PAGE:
Iowa's corn and soybean crops have bounced back from a stressful start this spring and are off to a fairly good start for 2007, all things considered. Growing degree days are running about 15% above the long-term accumulations statewide. This added heat may have helped crops compensate some for the less than perfect planting conditions.
The latest weekly weather and crop conditions report, released June 25 by Iowa Ag Statistics Service, shows Iowa corn and soybeans are doing well. Scattered rain showers at the end of the past week brought much needed moisture to parts of the state. As of June 25 the weekly survey rated 85% of the topsoil as adequate or surplus moisture. This is a significant change from a week ago when 33% of Iowa's topsoil moisture rated short or very short of moisture. High winds accompanied the rains but caused little damage to crops. Other parts of the state received little to no precipitation, increasing worries over moisture of the soil.
In the past week there were 4.8 days suitable for fieldwork, compared to 5.1 days last year at this time. The June 25 report, based on conditions as of June 24, rated topsoil moisture at 3% very short, 12% short, 73% adequate and 12% surplus across the state. Subsoil moisture rates 1% very short, 7% short, 79% adequate and 13% surplus.
Iowa has good reserve of subsoil moisture
Heavy rains have been the standard this year in large parts of southern, western and central Iowa. For eastern Iowa, rainfall has been scant, but fortunately that area entered the growing season with decent soil moisture reserves, says Harry Hillaker, state climatologist with the Iowa Department of Agriculture.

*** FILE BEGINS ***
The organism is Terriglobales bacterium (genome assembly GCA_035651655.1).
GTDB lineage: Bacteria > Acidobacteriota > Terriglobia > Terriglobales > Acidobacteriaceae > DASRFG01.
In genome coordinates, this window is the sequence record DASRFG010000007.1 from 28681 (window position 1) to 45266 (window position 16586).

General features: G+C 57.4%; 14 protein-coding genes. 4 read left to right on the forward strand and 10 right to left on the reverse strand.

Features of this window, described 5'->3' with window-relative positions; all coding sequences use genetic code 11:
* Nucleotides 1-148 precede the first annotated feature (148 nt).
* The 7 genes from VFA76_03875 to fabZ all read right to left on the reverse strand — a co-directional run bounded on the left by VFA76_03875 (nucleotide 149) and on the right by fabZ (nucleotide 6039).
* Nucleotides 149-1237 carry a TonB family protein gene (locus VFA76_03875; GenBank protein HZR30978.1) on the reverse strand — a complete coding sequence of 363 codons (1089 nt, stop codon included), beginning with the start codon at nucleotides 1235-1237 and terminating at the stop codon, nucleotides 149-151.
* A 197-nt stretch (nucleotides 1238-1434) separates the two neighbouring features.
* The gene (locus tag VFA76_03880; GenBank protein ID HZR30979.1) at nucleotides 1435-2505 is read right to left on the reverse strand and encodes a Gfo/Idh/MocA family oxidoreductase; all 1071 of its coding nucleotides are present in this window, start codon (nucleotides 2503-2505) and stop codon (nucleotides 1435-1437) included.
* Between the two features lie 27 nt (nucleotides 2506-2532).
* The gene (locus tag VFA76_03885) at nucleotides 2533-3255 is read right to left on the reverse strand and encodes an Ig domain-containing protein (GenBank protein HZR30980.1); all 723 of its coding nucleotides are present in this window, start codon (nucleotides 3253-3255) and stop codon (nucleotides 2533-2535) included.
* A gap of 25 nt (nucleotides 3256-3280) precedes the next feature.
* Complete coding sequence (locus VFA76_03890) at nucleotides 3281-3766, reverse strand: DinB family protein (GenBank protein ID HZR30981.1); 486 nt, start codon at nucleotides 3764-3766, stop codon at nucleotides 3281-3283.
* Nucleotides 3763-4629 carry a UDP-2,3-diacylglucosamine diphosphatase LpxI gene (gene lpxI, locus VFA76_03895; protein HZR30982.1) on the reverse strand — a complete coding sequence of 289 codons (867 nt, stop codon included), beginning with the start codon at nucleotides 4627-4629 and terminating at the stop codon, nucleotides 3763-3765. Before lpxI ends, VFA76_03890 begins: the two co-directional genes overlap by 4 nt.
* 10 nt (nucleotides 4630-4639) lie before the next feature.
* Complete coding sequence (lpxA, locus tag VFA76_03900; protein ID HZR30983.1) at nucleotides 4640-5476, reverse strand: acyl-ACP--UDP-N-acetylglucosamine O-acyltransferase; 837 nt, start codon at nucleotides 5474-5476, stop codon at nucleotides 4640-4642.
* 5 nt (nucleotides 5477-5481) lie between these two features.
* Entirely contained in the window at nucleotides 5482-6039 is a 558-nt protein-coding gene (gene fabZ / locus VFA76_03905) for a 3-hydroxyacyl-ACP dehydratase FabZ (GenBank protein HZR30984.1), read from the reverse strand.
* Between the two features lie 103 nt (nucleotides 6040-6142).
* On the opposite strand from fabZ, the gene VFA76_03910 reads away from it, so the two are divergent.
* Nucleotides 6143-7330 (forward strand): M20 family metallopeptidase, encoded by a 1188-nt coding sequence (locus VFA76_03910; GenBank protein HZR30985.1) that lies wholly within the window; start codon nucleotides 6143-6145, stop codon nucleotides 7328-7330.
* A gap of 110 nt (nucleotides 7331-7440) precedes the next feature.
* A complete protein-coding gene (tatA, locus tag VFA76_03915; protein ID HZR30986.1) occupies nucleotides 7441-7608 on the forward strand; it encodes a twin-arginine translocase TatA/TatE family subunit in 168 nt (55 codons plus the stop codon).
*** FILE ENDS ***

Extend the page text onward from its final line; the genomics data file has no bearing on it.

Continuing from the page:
The percentage of Iowa oat acres that are headed are 86%. Oats turning color are at 11%. The condition of the oat crop is zero percent very poor, 2% poor, 19% fair, 64% good and 15% excellent. Average corn height is 36 inches.
Corn condition is at 1% very poor, 4% poor, 17% fair, 56% good and 22% excellent. Soybeans blooming are at 5%. Soybean condition are at zero percent very poor, 3 % poor, 22% fair, 57% good and 18% excellent.
First cutting of alfalfa hay is now at 89% complete. All hay condition is 2% very poor, 9% poor, 32% fair, 49% good and 8% excellent. Pasture condition is at 1% very poor, 5% poor, 27% fair, 57% good and 10% excellent.
- Brian Sexton is the 2007 Wallaces Farmer intern and a student at Iowa State University.